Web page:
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JENNINGS

Located in south-central Pawnee County, the incorporated town of Jennings is situated on State Highway 99, three miles south of U.S. Highway 412 (Cimarron Turnpike). In Oklahoma Place Names, historian George H. Shirk asserts that the town was named in honor of townsite developer George Jennings. However, it is also believed that it was named for frontier lawyer turned outlaw Alphonzo "Al" Jennings, who donated forty acres for the 160-acre townsite. The community developed after the Cherokee Outlet Opening on September 16, 1893. A post office was established on November 14, 1893.

Swimming near Jennings, July 1910

Following the land opening, merchants G. S. Van Eman, J. L. Bishop, Jesse C. Harper, and John A. Burkholder launched their businesses. On November 25, 1901, the Bank of Jennings opened, with C. C. Burkholder as president and J. A. Burkholder as vice president. Beginning in 1904 the town's agriculture-based economy was augmented when oil was discovered in the vicinity. In 1905 the town boasted of a "quiet and orderly" saloon, two broom factories, and ten stone buildings. By 1909 farmers supported a grain elevator and two cotton gins. In addition to cotton, farmers grew fruit, castor beans, Kaffir corn, and other grains. Jennings also had two liveries, a blacksmith, and a machine shop. Three churches and the weekly Jennings News newspaper served the community. In 1918 four hotels offered lodging to oil-field workers as well as travelers. By the 1930s a cotton gin, a pipe line company, and eleven oil and gasoline plants operated. In the mid-1940s Jennings had several service/gasoline stations, a drug store, a hardware store, and a combination grocery and restaurant. By 1955 one service station and the hardware store had ceased to exist.

Bird's Eye View Of Jennings Oil Field

In 1903 the Arkansas Valley and Western Railway (later the St. Louis and San Francisco Railway) constructed a line from west Tulsa to Steen (northeast of Enid) that passed through the outskirts of town known as North Jennings. That same year the Missouri, Kansas and Oklahoma Railroad (later the Missouri, Kansas and Texas Railway) laid track from Agra (in present Lincoln County) to Osage (in present Osage County) connecting Jennings with outside markets. By 1909 outbound shipments included cattle, hogs, and cotton, while coal was shipped in from southeastern Oklahoma. In 1915 as the oil fields developed near Jennings, the Oil Belt Terminal Railway (later the Atchison, Topeka and Santa Fe Railway) connected Jennings to Oilton and Drumright to the south. Also, in 1915 the St. Louis and San Francisco Railway built a 1.7 mile line from North Jennings to Jennings, connecting its line with the Oil Belt Terminal Railway. During the Great Depression oil production declined, and the latter two lines were abandoned in 1933-34.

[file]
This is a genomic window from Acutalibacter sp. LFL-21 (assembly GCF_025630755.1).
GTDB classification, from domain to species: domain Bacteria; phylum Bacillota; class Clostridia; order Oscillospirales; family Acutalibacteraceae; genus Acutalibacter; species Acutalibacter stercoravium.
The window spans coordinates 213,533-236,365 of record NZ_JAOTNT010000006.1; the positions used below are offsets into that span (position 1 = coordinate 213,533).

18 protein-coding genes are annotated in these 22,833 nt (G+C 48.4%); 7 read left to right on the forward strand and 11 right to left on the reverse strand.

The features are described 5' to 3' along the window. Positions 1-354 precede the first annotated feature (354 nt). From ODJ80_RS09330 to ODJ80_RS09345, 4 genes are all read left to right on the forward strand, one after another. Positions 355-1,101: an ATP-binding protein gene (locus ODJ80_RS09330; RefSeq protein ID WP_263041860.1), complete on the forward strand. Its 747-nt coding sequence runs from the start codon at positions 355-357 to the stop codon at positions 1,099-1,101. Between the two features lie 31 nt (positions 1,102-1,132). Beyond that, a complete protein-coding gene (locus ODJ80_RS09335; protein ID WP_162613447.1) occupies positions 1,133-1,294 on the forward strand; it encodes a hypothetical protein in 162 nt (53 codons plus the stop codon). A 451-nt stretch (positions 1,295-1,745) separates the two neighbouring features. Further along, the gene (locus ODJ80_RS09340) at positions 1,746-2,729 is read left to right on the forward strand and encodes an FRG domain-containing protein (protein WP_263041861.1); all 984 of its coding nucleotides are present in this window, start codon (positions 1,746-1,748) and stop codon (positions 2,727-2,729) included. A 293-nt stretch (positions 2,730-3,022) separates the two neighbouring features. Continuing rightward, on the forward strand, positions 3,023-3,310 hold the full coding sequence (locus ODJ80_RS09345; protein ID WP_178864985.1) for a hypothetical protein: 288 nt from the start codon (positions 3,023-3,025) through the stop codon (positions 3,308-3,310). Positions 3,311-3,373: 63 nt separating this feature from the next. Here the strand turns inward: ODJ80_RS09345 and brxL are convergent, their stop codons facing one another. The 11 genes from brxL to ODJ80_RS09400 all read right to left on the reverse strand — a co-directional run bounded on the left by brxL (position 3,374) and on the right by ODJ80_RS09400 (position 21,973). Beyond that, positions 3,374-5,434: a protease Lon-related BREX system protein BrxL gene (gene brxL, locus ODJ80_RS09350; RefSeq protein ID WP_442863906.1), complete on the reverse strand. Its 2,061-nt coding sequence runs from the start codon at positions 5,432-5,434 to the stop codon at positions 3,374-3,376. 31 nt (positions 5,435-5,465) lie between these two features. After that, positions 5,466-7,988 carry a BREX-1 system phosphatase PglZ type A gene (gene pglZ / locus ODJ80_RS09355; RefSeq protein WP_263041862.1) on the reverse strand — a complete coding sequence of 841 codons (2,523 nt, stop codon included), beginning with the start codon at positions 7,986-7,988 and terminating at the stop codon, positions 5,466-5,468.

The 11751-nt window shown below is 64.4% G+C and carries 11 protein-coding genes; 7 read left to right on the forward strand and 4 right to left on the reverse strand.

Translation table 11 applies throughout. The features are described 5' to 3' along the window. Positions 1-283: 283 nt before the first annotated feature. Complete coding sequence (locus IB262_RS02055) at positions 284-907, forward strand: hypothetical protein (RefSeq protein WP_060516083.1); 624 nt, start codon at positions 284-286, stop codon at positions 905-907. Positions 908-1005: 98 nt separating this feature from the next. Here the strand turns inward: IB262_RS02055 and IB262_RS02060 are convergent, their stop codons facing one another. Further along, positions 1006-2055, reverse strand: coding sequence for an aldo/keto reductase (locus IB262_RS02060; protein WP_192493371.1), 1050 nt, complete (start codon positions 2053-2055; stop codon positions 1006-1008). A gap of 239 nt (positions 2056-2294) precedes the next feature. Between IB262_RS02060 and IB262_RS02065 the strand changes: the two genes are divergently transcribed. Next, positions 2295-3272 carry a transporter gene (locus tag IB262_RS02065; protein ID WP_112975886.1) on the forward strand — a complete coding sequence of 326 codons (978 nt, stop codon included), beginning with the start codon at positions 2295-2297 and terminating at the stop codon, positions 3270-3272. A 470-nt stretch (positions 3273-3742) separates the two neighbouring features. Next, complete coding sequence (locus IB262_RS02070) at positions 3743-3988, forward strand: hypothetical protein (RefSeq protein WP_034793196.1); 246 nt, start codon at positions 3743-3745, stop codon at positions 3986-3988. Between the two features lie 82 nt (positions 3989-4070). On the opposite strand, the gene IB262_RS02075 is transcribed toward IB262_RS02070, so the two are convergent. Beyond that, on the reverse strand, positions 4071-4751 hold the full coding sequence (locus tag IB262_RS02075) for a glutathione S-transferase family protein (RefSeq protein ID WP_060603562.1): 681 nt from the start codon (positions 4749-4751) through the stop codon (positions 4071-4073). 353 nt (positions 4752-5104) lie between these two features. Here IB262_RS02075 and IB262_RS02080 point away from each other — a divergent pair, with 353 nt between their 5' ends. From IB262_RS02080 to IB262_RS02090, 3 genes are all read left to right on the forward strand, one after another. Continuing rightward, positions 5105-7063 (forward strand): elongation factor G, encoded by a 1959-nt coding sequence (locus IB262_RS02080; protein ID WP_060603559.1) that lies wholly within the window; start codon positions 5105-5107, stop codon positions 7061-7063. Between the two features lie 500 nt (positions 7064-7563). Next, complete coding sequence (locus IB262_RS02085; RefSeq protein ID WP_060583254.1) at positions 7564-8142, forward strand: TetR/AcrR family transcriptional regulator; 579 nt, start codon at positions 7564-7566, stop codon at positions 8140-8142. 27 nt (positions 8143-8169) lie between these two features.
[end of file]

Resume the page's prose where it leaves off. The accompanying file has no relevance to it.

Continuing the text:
At 1907 statehood Jennings' population stood at 380. Numbers declined slightly to 361 in 1910, but peaked at 910 in 1920 during the oil boom. As the Great Depression progressed, the population dropped to 653 in 1930. People continued to move away during the next three decades, and the town reached its lowest census of 306 in 1960. The numbers rebounded to 395 in 1980. At the turn of the twenty-first century Jennings' 373 citizens supported a school serving prekindergarten through eighth grade. Of the employed residents, 90.5 percent commuted to work in Tulsa and Stillwater.

SEE ALSO: SETTLEMENT PATTERNS.

BIBLIOGRAPHY: Kenny A. Franks and Paul F. Lambert, Pawnee Pride: A History of Pawnee County (Oklahoma City: Oklahoma Heritage Association, 1994). "Jennings," Vertical File, Research Division, Oklahoma Historical Society, Oklahoma City. Profiles of America, Vol. 2 (2d ed.; Millerton, N.Y.: Grey House Publishing, 2003).

Linda D. Wilson

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